The discoverer of the spirochete that causes Lyme disease passed away yesterday, November 17, 2014.
In 1980, researcher Willy Burgdorfer, a researcher and expert in spirochetal diseases at Rocky Mountain Laboratories (RML) in Hamilton, Montana, along with his colleague Alan Barbour, M.D. from the University of Texas Health Science Center. The scientists had been studying a large number of ticks in an effort to determine the cause of Rocky Mountain Spotted Fever.
In examining the ticks for rickettsiae (the bacteria that causes Rocky Mountain Fever), Burgdorfer noticed “poorly stained, rather long, irregularly coiled spirochetes.” Further examination revealed spirochetes in 60% of the ticks. Dr. Burgdorfer and Dr. Barbour continued to study this spiral-shaped bacteria or spirochete, from infected deer ticks, and in November 1981, the two scientists discovered that the spirochete caused both the symptoms of Lyme disease and the strange bulls-eye rash called erythema migrans (EM). More than half of infected persons do not experience or remember a rash.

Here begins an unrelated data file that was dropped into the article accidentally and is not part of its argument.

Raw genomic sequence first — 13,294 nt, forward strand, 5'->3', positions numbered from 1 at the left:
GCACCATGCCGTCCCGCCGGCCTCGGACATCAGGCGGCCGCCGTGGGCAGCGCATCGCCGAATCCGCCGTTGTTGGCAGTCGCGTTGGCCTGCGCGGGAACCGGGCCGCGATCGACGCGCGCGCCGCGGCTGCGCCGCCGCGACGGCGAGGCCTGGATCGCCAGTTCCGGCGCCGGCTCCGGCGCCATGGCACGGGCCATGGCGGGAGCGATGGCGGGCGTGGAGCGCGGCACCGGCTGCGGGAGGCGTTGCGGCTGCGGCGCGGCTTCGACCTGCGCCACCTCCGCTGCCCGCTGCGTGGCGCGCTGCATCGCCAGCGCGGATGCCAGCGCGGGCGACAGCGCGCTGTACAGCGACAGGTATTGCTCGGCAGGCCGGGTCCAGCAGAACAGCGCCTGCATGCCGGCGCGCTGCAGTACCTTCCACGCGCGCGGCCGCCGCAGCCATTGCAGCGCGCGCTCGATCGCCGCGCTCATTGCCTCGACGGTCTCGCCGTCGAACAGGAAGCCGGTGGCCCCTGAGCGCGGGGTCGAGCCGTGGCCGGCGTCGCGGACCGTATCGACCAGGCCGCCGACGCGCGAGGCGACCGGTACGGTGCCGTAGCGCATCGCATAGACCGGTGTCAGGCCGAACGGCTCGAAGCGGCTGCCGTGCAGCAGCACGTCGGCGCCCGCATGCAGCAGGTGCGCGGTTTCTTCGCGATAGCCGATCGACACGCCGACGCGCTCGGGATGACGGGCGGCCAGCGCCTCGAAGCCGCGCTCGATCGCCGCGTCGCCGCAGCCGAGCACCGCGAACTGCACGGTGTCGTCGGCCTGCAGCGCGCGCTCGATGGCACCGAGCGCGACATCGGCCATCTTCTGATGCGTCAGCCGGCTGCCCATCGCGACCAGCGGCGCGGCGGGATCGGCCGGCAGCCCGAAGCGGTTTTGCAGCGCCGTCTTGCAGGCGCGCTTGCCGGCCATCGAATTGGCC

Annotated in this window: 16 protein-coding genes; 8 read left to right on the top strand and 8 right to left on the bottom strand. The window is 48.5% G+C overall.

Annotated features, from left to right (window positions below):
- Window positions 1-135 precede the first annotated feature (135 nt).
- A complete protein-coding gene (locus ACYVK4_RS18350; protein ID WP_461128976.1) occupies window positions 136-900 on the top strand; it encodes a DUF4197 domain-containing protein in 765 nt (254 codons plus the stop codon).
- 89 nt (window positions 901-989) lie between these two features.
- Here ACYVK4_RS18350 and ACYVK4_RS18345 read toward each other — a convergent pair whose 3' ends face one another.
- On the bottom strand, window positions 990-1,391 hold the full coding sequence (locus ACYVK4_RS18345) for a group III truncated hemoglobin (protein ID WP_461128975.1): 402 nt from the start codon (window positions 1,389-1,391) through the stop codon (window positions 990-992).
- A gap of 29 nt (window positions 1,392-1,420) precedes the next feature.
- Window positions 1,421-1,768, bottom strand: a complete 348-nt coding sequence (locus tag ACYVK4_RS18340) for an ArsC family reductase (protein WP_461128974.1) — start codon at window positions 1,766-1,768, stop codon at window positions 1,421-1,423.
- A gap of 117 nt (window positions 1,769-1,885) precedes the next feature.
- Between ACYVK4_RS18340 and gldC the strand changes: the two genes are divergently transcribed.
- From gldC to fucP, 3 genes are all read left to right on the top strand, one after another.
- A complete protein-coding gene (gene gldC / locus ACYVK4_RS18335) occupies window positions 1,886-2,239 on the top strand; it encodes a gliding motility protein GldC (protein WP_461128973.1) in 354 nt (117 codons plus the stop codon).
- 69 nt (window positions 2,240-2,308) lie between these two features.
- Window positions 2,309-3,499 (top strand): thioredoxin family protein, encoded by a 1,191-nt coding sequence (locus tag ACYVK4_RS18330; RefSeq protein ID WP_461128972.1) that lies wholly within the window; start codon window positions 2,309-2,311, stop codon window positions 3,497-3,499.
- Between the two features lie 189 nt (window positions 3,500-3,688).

The spirochete was later named Borrelia burgdorferi in honor of Dr. Burgdorfer’s role in its discovery. Watch the following video interviewing Dr. Burgdofer about his views on the Lyme disease controversy which he calls “a shameful affair.”